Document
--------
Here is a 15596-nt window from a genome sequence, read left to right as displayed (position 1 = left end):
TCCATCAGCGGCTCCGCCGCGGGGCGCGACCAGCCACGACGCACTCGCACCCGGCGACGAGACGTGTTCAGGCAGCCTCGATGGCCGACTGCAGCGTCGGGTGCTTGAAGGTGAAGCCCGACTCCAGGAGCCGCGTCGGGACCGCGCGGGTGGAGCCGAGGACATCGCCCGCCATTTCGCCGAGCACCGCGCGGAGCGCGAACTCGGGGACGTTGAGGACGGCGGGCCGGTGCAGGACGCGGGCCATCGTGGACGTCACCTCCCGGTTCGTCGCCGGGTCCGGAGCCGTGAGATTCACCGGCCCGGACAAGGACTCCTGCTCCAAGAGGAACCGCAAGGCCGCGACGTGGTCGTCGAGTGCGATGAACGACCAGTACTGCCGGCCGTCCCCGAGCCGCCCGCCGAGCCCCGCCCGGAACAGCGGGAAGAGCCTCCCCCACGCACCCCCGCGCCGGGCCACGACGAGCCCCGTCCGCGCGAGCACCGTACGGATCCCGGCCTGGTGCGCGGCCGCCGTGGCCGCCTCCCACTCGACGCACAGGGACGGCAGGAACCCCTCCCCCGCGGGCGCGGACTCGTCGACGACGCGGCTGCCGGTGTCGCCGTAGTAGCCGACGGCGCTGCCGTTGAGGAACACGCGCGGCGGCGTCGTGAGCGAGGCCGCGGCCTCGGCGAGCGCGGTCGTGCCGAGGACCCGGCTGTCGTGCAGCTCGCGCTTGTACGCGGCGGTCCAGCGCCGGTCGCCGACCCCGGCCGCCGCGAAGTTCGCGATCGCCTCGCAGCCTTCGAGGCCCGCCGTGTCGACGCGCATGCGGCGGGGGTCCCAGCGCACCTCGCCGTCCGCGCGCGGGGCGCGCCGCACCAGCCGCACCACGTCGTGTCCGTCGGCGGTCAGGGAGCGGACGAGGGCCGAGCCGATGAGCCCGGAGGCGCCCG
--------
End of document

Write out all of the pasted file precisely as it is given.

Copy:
Here is a 15596-nt window from a genome sequence, read left to right as displayed (position 1 = left end):
TCCATCAGCGGCTCCGCCGCGGGGCGCGACCAGCCACGACGCACTCGCACCCGGCGACGAGACGTGTTCAGGCAGCCTCGATGGCCGACTGCAGCGTCGGGTGCTTGAAGGTGAAGCCCGACTCCAGGAGCCGCGTCGGGACCGCGCGGGTGGAGCCGAGGACATCGCCCGCCATTTCGCCGAGCACCGCGCGGAGCGCGAACTCGGGGACGTTGAGGACGGCGGGCCGGTGCAGGACGCGGGCCATCGTGGACGTCACCTCCCGGTTCGTCGCCGGGTCCGGAGCCGTGAGATTCACCGGCCCGGACAAGGACTCCTGCTCCAAGAGGAACCGCAAGGCCGCGACGTGGTCGTCGAGTGCGATGAACGACCAGTACTGCCGGCCGTCCCCGAGCCGCCCGCCGAGCCCCGCCCGGAACAGCGGGAAGAGCCTCCCCCACGCACCCCCGCGCCGGGCCACGACGAGCCCCGTCCGCGCGAGCACCGTACGGATCCCGGCCTGGTGCGCGGCCGCCGTGGCCGCCTCCCACTCGACGCACAGGGACGGCAGGAACCCCTCCCCCGCGGGCGCGGACTCGTCGACGACGCGGCTGCCGGTGTCGCCGTAGTAGCCGACGGCGCTGCCGTTGAGGAACACGCGCGGCGGCGTCGTGAGCGAGGCCGCGGCCTCGGCGAGCGCGGTCGTGCCGAGGACCCGGCTGTCGTGCAGCTCGCGCTTGTACGCGGCGGTCCAGCGCCGGTCGCCGACCCCGGCCGCCGCGAAGTTCGCGATCGCCTCGCAGCCTTCGAGGCCCGCCGTGTCGACGCGCATGCGGCGGGGGTCCCAGCGCACCTCGCCGTCCGCGCGCGGGGCGCGCCGCACCAGCCGCACCACGTCGTGTCCGTCGGCGGTCAGGGAGCGGACGAGGGCCGAGCCGATGAGCCCGGAGGCGCCCG